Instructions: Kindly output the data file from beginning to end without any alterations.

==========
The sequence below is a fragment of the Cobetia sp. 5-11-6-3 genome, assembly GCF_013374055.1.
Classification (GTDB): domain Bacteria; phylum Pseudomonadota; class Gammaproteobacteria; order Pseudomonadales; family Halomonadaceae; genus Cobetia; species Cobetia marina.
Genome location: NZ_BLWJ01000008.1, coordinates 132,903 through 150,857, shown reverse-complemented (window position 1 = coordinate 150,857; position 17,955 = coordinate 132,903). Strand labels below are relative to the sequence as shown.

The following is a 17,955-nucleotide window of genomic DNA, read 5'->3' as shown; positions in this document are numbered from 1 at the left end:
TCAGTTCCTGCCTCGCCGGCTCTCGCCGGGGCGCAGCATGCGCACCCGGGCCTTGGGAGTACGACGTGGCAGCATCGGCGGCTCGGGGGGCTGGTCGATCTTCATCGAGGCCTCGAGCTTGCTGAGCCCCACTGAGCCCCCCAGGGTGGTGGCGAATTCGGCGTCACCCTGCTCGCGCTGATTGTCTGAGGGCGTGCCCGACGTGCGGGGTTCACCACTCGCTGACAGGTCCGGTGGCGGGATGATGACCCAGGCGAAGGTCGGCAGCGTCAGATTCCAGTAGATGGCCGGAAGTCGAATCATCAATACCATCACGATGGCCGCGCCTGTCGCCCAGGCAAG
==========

The sequence below is a fragment of the Cobetia sp. 5-11-6-3 genome, assembly GCF_013374055.1.
Classification (GTDB): domain Bacteria; phylum Pseudomonadota; class Gammaproteobacteria; order Pseudomonadales; family Halomonadaceae; genus Cobetia; species Cobetia marina.
Genome location: NZ_BLWJ01000008.1, coordinates 132,903 through 150,857, shown reverse-complemented (window position 1 = coordinate 150,857; position 17,955 = coordinate 132,903). Strand labels below are relative to the sequence as shown.

The following is a 17,955-nucleotide window of genomic DNA, read 5'->3' as shown; positions in this document are numbered from 1 at the left end:
TCAGTTCCTGCCTCGCCGGCTCTCGCCGGGGCGCAGCATGCGCACCCGGGCCTTGGGAGTACGACGTGGCAGCATCGGCGGCTCGGGGGGCTGGTCGATCTTCATCGAGGCCTCGAGCTTGCTGAGCCCCACTGAGCCCCCCAGGGTGGTGGCGAATTCGGCGTCACCCTGCTCGCGCTGATTGTCTGAGGGCGTGCCCGACGTGCGGGGTTCACCACTCGCTGACAGGTCCGGTGGCGGGATGATGACCCAGGCGAAGGTCGGCAGCGTCAGATTCCAGTAGATGGCCGGAAGTCGAATCATCAATACCATCACGATGGCCGCGCCTGTCGCCCAGGCAAG